Working on this collection was an absolute delight, peppered with bits of personal frustration – why, oh why, had I neglected to learn Hindi and Urdu? The Kathryn Hansen collection of Nauṭankī chapbooks is incredibly visually appealing; I enjoyed looking through the different cover designs as I processed the collection, and yet I couldn’t read any of them! Still, I was able to pick up on some interesting patterns just from the information that Kathryn Hansen provided when she donated this fantastic collection to the Kislak Center.
The chapbooks in this collection are Indian folk tales and plays. They include Ālhās (oral epics); Gīt and Bhajan (songs); Nāṭak (theatrical plays); Qissās (tales); and Sāngīts (printed Nauṭankī play scripts). Some re-tell local legends and folk tales, while others tell popular romances or new stories in poetic language.
While they do not have any internal illustrations, many of the chapbooks in this collection have intricate and colorful cover art. Certain publishers seem to be more likely to have included vibrant cover illustrations. Some of my favorites come from Agraval Book Depot and N. S. Sharma Gaur Book Depot. Though it’s difficult to say without being able to read them, some of the cover illustrations appear to relate to the story being told in the chapbook, while other covers are more decorative.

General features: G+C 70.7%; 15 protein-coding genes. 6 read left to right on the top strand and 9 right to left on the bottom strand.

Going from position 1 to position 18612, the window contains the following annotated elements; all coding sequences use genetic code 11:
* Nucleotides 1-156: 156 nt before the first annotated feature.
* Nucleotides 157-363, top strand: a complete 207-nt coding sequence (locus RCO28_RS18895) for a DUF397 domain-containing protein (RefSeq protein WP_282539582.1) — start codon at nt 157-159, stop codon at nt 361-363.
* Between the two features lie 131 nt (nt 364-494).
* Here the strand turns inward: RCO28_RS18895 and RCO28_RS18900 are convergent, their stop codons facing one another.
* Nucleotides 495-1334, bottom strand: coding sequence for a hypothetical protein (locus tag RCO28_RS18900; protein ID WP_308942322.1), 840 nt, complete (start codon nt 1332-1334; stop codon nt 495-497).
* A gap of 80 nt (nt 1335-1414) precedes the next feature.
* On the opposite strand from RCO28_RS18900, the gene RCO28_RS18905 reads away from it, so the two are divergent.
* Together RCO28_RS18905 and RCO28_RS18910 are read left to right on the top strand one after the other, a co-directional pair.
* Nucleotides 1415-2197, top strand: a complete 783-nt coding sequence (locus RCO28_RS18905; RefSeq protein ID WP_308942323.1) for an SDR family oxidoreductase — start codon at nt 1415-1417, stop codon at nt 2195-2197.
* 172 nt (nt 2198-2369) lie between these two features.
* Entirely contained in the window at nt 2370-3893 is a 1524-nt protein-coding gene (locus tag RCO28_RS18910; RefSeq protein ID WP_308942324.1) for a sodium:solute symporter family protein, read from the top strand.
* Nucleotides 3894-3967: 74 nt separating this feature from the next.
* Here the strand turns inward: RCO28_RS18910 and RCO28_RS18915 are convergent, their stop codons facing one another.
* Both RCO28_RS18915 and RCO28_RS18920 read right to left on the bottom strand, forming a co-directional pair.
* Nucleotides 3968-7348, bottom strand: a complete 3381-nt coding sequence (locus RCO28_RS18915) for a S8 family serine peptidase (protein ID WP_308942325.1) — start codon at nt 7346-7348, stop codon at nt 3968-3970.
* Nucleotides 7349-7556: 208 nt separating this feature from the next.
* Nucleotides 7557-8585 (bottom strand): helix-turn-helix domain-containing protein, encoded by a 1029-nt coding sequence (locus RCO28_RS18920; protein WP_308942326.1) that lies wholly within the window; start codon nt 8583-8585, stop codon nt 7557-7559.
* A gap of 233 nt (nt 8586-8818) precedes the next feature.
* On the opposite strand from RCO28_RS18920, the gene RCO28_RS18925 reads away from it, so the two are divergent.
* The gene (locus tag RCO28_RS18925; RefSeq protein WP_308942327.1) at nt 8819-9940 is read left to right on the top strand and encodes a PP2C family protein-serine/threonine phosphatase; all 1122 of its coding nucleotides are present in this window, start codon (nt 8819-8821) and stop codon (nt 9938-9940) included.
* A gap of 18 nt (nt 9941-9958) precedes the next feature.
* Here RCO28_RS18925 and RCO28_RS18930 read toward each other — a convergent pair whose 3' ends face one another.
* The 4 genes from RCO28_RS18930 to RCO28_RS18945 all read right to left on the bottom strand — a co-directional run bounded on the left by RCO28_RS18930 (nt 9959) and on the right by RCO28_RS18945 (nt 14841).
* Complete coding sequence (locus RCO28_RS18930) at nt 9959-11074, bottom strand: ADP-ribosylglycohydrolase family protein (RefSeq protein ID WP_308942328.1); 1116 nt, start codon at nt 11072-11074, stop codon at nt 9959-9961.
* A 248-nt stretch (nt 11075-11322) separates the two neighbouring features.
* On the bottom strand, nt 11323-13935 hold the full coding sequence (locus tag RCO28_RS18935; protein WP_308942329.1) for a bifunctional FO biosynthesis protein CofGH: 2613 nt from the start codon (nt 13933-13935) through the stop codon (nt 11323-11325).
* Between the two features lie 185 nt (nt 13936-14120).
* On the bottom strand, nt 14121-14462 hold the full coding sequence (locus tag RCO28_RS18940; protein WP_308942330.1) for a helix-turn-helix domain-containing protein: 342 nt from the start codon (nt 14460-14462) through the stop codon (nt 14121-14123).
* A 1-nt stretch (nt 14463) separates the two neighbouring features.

Other publishers seem to have taken a single cover design and applied it across the board. Dehati Pustak Bhander used a somewhat intricate design featuring four swans on a colored background, with detailed line work. The design stayed the same, but the background color changed with each chapbook. Other publishers like Shyam Press or Shrikrishna Pustakalay/Shrikrishna Khatri used a photograph and border design on every cover. All of these reused designs were likely both cost-effective and good branding. Dehati Pustak Bhandar’s swans, Shyam Press’s portrait of a man in a turban, and Shrikrishna Pustakalay/Khatri’s photo of a standing man all appear repeatedly throughout the collection.
It was really interesting to see the variety of cover art and decoration on these chapbooks. Since I couldn’t read any of them, the cover art was my only point of reference for what one might find within. Considering the use of publisher cover images, as well as what I know about modern day cover art, I don’t know how much the illustrations can really tell me about the contents, but it is still fun to speculate, and it was an enjoyable collection to work on.
The Kathryn Hansen collection of Nautanki chapbooks is now open for researchers.